Business promotion activities such as organizing a seminar, stakeholder's consultation meeting, hosting foreign trade delegation or sending a trade mission abroad etc. is not possible for a single company to conduct.
Therefore, trade bodies, namely chamber of commerce such as DCCI, MCCI and sectoral associations such as BGMEA, BKMEA etc. have emerged.
The main objective of the trade bodies is to promote private sector development in the country and develop liaison with the ministries and public agencies to formulate business-friendly policies of the government.
Trade bodies in many countries are part of the government and play the role of a catalyst to create and maintain a businessfriendly policy environment. But unfortunately, trade bodies are treated as bargainers or brokers in Bangladesh.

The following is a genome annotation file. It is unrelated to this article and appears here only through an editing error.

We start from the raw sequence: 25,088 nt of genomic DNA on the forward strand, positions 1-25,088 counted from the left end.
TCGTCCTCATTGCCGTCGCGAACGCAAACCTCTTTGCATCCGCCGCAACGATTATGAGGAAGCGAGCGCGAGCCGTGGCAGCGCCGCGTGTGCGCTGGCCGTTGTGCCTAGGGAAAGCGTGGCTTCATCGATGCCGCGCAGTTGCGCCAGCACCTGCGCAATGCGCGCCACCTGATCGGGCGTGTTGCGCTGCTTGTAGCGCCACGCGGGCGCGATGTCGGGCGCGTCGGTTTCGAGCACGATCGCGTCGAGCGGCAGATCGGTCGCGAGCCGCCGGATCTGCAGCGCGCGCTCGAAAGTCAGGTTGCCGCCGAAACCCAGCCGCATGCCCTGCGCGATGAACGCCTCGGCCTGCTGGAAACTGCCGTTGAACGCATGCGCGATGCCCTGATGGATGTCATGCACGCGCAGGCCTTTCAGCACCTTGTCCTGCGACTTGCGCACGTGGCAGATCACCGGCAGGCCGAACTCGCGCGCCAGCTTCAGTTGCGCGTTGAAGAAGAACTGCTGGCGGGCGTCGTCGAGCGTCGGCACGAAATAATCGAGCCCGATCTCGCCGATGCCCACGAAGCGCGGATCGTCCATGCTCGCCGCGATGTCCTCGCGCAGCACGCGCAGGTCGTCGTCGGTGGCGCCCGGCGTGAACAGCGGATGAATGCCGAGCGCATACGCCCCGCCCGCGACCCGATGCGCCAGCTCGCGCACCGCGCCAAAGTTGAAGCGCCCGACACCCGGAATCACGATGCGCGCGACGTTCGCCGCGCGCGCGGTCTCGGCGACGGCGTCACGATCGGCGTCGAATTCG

Limited acceptability of trade bodies to the government may be for three reasons.
Firstly, trade bodies lack the capacity to place their recommendations with proper factual statistics or the language bureaucracy that ministers want.
Secondly, the typical poor reputation of the labour union or bargainers have left a mark in the minds of the policy makers that impact the image of trade bodies as well. As a result, bureaucrats or political leaders have the perception that no matter how much trade bodies bargain, the government will formulate its policy on its own, regardless of their recommendation.
Thirdly, trade bodies are placing self-conflicting recommendations which leads the policy makers towards indecision; again, trade bodies are unable to justify what is needed for the greater interest of the country.
From the above three points, the fact that trade bodies need to be strengthened in terms of their capacity building can be inferred.
However, capacity building of the trade body personnel will come at a cost.
Most of the trade body personnel do not receive any training in a year.
Personnel working in the district chambers of many sectoral associations lose their edge due to lack of practice and the limited scope of their work.
As a result, research-based factual presentation of recommendation is beyond the capacity of many district chambers in Bangladesh.